Dominion has said it has arborists on staff, too, and all eight are certified commercial pesticide applicators and have bachelor's degrees in forest resource management and certifications from the International Society of Arboriculture.
State Sen. Sandy Senn, R-Charleston, said credentialing needs work.
Senn proposed a bill requiring stricter certification — a bill that will die this session because the coronavirus pandemic has essentially halted proposed legislation. She described Dominion's approach as a four-hour training course, deeming the person an arborist and handing them a chainsaw. She called it an insult to those with years of forestry schooling.
Senn got involved in Dominion's work when tree trimming was slated for the Riverland Terrace neighborhood, which in in the district she represents.
While she understands the frustration and anger residents may feel when they see tree-cutting crews around town, she said there's not much the group can do.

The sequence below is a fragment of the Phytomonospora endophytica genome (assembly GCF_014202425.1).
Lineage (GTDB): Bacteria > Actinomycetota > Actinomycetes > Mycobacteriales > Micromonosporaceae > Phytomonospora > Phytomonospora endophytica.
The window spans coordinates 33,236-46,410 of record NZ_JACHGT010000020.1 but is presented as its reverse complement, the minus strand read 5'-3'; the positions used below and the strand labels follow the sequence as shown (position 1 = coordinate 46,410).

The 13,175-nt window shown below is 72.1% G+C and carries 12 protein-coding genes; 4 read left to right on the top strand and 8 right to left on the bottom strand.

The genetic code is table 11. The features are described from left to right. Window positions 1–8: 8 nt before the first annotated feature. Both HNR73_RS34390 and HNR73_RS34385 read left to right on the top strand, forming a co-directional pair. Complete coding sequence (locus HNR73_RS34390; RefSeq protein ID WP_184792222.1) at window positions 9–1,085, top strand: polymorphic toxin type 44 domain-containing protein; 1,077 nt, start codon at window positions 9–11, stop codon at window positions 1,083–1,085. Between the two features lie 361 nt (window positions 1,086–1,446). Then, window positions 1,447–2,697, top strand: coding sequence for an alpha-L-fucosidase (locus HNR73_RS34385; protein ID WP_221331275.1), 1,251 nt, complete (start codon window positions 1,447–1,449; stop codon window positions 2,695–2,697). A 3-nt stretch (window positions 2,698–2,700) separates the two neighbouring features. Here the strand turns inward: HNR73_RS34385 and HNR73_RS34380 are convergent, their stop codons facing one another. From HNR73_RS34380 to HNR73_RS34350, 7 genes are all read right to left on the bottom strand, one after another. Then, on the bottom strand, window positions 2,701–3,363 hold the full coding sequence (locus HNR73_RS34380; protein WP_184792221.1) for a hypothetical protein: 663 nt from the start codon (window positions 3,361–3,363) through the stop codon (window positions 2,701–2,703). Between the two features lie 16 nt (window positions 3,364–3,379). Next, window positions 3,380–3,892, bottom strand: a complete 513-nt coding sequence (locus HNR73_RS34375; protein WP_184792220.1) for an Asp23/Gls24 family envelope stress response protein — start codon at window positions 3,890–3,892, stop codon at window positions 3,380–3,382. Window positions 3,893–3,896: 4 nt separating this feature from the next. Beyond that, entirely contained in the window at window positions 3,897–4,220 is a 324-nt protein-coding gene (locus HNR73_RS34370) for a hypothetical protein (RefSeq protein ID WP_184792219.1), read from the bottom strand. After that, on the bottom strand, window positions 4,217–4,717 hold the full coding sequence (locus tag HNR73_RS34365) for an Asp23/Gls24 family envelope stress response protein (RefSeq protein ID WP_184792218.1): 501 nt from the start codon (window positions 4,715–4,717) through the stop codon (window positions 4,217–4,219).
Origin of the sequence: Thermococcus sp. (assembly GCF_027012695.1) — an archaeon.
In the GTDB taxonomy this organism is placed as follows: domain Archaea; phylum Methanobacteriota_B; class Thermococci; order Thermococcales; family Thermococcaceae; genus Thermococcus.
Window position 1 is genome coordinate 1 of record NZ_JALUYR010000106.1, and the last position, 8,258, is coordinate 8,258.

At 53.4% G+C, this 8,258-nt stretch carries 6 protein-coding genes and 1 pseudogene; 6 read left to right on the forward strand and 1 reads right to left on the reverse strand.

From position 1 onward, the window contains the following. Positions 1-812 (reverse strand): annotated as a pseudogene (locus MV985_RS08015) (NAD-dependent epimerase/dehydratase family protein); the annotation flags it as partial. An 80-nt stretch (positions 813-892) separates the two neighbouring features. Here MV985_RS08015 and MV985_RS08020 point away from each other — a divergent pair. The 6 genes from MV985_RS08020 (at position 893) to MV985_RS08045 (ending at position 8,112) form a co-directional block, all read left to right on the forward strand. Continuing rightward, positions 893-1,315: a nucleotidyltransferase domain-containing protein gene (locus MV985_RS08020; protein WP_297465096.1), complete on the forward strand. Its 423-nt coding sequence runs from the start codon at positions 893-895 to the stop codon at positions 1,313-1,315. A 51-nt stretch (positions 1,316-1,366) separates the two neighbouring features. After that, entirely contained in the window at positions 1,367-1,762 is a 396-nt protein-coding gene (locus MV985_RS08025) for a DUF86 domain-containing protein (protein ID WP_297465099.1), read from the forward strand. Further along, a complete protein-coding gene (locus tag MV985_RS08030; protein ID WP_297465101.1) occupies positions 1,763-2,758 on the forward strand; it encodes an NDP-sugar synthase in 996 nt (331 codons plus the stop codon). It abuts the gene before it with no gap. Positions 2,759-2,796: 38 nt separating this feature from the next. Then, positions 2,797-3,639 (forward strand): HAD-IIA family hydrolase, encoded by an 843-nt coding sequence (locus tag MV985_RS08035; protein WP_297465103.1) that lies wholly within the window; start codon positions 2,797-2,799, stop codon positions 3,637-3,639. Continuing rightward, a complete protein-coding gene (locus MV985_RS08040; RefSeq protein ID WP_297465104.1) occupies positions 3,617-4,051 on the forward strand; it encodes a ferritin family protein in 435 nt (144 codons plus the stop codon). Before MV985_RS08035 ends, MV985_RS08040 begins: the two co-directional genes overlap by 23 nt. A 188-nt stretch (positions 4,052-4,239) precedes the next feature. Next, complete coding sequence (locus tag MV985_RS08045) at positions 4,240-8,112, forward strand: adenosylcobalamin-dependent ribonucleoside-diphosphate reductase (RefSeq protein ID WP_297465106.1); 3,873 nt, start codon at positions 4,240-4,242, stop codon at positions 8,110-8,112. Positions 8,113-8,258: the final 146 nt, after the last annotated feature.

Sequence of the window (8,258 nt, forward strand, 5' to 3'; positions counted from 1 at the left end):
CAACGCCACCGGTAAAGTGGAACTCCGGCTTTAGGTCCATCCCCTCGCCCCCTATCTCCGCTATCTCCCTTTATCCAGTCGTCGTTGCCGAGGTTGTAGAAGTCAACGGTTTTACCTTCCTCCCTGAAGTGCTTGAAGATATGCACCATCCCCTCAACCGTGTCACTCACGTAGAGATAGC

"I can understand why they feel that way, there are many other people who feel that way with them," Senn said. "Unfortunately, it is state law that is on (Dominion's) side and they'll hit a brick wall every time."
The added complexity is willingness of senators outside of the Charleston area, she said.
"There are far more rural senators than there are urban," Senn said. "There's only 11 urban senators. They want to keep prices as cheap as they can, and cutting trees is expensive."
Still, Want and Noble think the city has power to shape tree-trimming requirements, and should look to New York City, where Con Edison must limit cutting to 10 feet above and 6 feet below and to the sides; and Connecticut, where there's an agreement with United Illuminating to an 8-foot barrier around wires.